All of this information can be used to, in the end, coax them into buying the exact sneakers you want them to buy and maybe even throwing some additional products into the equation. With this wealth of information you now have, you are able to not only pitch the more expensive pair to the customer, you are able to back up your pitch and tell them why these would be the best option based on the information they willfully provided to you.
Bundling is all about offering greater value to your customer while making more money for yourself in the process as well. Bunding is a process that begins long before the products hit the floor, however.
Management needs to discuss bundling options and create “package plans” that the people on the floor can then use to upsell. When bundling, you are usually going to offer some type of special deals and discounts if the customer decides to add related products to his or her initial purchase.
Here’s an example pitch: Did you know that if you buy these (more expensive) running shoes, you can get half off on a tracksuit?
What you are doing is providing additional value to your customer while at the same time making them spend more money.
Example Pitch #2: You’re probably going to need new laces, some insoles and cleaning products for your new shoes eventually, but if you buy them all now, you’ll save money compared to buying all these products individually at a later date.
It’s all about showing value to the customer very clearly, making the proposition of spending more money almost logical and downright irresistible.
Accessorizing is similar to bundling, but not exactly the same thing. Accessorizing is a little tougher to do, but the upside is that if done right, it can be the biggest money-maker for you. The time to start this up-selling tactic is once the customer has already committed him or herself to making a purchase.
You already have your sale and they have already decided to spend some money at your retail store. Now it’s time to make a cool and collected final push to sell some more stuff to them while they are in the state of mind of being ready to spend.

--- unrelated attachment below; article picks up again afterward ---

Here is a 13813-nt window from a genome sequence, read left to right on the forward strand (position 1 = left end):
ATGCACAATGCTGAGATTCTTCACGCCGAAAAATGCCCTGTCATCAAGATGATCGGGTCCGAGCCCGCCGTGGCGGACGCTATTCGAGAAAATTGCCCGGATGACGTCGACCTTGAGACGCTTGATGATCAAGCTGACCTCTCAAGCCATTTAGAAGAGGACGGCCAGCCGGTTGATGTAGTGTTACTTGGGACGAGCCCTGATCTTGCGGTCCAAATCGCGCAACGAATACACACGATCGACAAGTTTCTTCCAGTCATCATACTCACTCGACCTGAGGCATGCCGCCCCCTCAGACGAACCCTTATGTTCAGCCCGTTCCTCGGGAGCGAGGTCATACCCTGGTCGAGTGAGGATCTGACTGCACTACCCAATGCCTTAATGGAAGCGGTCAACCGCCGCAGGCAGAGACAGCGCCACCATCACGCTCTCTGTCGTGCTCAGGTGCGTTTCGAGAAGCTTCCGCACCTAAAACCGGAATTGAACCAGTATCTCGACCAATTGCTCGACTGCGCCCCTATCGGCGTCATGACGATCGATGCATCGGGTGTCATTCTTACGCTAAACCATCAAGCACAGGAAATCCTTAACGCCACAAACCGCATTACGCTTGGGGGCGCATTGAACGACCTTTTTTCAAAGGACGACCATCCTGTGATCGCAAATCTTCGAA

Stick With Them
If your customer has already said “I’ll take it,” don’t just thank them and walk away. Escort them to the register and keep the lines of communication open as you travel. There are plenty of items on the way to the counter that you should be able to pitch to them.
Continue the conversation, keep asking questions and try to identify any other needs that the customer might have that you might be able to meet with another product your store carries.
If you aren’t able to tack on another item or two, that’s fine. Don’t force it. Up-selling is not easy and you’re not going to have a huge success rate no matter how good you are at it.
Make sure that you know when to back down. If you see that there’s no way you’re going to make additional sales, ease off. Keep smiling, escort them to the register and thank them graciously for shopping with you.
The golden rule of up-selling is not to be pushy. You don’t want to make the customer feel uncomfortable. You are not looking to guilt-trip them into making a purchase. You are not trying to make a sale at any cost.
Up-selling is all about turning an already good situation into an even better one. You’re not begging them to buy things from you. Up-selling is about establish a relationship, being patient, providing customers with useful and meaningful information, and trying to make a deal that is going to be beneficial for the both of you.